Cholinesterase inhibitors and memantine in more advanced Alzheimers disease: The debate continues

Tzvi Dwolatzky, A. Mark Clarfield

Research output: Contribution to journalArticlepeer-review

1 Scopus citations


Evaluation of: Howard R, McShane R, Lindesay J et al. Donepezil and memantine for moderate-to-severe Alzheimers disease. N. Engl. J. Med. 366 (10), 893-903 (2012). A large randomized controlled study was designed to evaluate whether community-living patients with moderate-to-severe Alzheimers disease currently receiving donepezil would benefit from continuing this treatment, and whether initiating therapy with memantine at this point was beneficial. In the predominantly white female study population (mean age 77 years) comprising 295 community-dwelling patients, statistically significant cognitive and functional benefits of continuing treatment with donepezil for patients with moderate-to-severe Alzheimers disease over a period of 52 weeks were found. Combination therapy with donepezil and memantine conferred no extra benefit to the cognitive and functional status of the subjects, although memantine therapy was associated with fewer behavioral and psychological symptoms. Further studies are required to clarify whether these agents are clinically beneficial in moderate-to-severe Alzheimers disease.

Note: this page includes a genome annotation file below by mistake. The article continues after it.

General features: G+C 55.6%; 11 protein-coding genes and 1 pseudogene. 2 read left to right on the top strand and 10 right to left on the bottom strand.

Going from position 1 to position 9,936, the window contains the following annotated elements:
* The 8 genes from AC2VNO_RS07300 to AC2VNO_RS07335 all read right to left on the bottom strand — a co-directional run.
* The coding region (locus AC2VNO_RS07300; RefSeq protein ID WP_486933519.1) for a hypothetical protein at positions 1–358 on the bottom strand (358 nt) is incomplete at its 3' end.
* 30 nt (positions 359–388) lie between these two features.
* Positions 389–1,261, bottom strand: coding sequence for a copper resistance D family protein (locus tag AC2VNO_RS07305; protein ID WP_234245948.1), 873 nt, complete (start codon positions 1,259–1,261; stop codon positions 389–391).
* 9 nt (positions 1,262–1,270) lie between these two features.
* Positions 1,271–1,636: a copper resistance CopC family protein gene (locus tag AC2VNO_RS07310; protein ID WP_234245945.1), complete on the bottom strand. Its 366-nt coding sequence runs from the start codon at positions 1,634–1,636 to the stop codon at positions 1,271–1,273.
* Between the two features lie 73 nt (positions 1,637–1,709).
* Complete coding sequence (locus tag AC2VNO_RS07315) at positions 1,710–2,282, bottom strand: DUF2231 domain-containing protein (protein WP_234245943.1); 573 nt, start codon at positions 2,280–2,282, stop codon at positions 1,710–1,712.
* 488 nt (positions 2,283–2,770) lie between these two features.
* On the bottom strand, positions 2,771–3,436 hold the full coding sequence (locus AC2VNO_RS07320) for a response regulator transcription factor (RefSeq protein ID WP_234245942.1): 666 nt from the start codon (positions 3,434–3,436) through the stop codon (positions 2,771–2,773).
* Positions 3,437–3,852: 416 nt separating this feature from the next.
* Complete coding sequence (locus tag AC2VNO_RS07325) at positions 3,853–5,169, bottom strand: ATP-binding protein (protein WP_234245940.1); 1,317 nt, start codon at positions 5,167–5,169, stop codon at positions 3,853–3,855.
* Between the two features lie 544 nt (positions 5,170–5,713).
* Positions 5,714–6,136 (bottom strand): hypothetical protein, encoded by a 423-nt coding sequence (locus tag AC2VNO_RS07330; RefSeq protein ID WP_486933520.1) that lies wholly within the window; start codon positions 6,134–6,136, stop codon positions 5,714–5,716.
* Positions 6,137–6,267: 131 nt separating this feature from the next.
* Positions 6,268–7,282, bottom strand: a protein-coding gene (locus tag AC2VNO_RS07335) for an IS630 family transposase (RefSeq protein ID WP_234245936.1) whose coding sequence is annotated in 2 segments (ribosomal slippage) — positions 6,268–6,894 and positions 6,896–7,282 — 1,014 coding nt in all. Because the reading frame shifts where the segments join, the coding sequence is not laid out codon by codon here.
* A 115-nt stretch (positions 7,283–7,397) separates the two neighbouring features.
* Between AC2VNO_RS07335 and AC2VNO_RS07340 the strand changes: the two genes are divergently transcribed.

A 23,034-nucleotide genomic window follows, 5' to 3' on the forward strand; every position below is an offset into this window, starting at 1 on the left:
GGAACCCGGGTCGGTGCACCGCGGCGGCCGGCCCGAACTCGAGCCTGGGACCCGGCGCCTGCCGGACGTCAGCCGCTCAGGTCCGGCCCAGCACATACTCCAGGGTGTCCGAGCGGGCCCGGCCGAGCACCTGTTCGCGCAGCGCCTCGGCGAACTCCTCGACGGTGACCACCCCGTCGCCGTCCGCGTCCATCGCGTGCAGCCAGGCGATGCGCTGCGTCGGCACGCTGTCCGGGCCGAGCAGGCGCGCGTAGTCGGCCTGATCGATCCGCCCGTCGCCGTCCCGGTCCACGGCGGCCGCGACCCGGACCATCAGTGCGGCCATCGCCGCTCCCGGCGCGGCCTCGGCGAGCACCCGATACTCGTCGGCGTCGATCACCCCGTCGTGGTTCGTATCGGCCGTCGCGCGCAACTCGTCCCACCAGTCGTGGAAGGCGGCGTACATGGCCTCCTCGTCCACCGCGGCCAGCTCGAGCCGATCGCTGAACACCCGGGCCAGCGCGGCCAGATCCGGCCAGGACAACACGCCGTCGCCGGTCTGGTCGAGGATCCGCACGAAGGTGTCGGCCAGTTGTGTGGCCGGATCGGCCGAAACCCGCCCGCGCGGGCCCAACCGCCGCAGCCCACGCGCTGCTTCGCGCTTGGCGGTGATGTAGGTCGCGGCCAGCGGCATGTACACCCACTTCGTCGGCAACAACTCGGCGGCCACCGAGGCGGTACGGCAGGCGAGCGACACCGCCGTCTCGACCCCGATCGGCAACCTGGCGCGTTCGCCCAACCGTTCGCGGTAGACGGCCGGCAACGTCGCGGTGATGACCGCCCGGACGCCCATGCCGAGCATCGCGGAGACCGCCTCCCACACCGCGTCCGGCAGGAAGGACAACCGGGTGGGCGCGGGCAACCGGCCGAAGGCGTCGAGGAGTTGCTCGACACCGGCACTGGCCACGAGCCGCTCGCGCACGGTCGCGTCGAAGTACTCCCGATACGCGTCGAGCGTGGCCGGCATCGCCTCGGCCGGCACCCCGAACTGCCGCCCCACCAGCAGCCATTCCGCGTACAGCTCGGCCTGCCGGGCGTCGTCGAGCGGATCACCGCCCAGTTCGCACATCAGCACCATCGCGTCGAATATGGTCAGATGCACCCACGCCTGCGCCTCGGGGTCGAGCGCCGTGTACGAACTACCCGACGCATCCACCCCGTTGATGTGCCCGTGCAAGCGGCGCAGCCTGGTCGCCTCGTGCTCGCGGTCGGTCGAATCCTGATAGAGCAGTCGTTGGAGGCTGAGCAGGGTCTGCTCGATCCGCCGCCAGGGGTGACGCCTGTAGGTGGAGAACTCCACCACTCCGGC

Original languageEnglish
Pages (from-to)233-237
Number of pages5
JournalAging Health
Issue number3
StatePublished - 1 Jun 2012


  • Alzheimers disease
  • cholinesterase inhibitors
  • cognition
  • dementia
  • elderly
  • memantine

ASJC Scopus subject areas

  • Geriatrics and Gerontology


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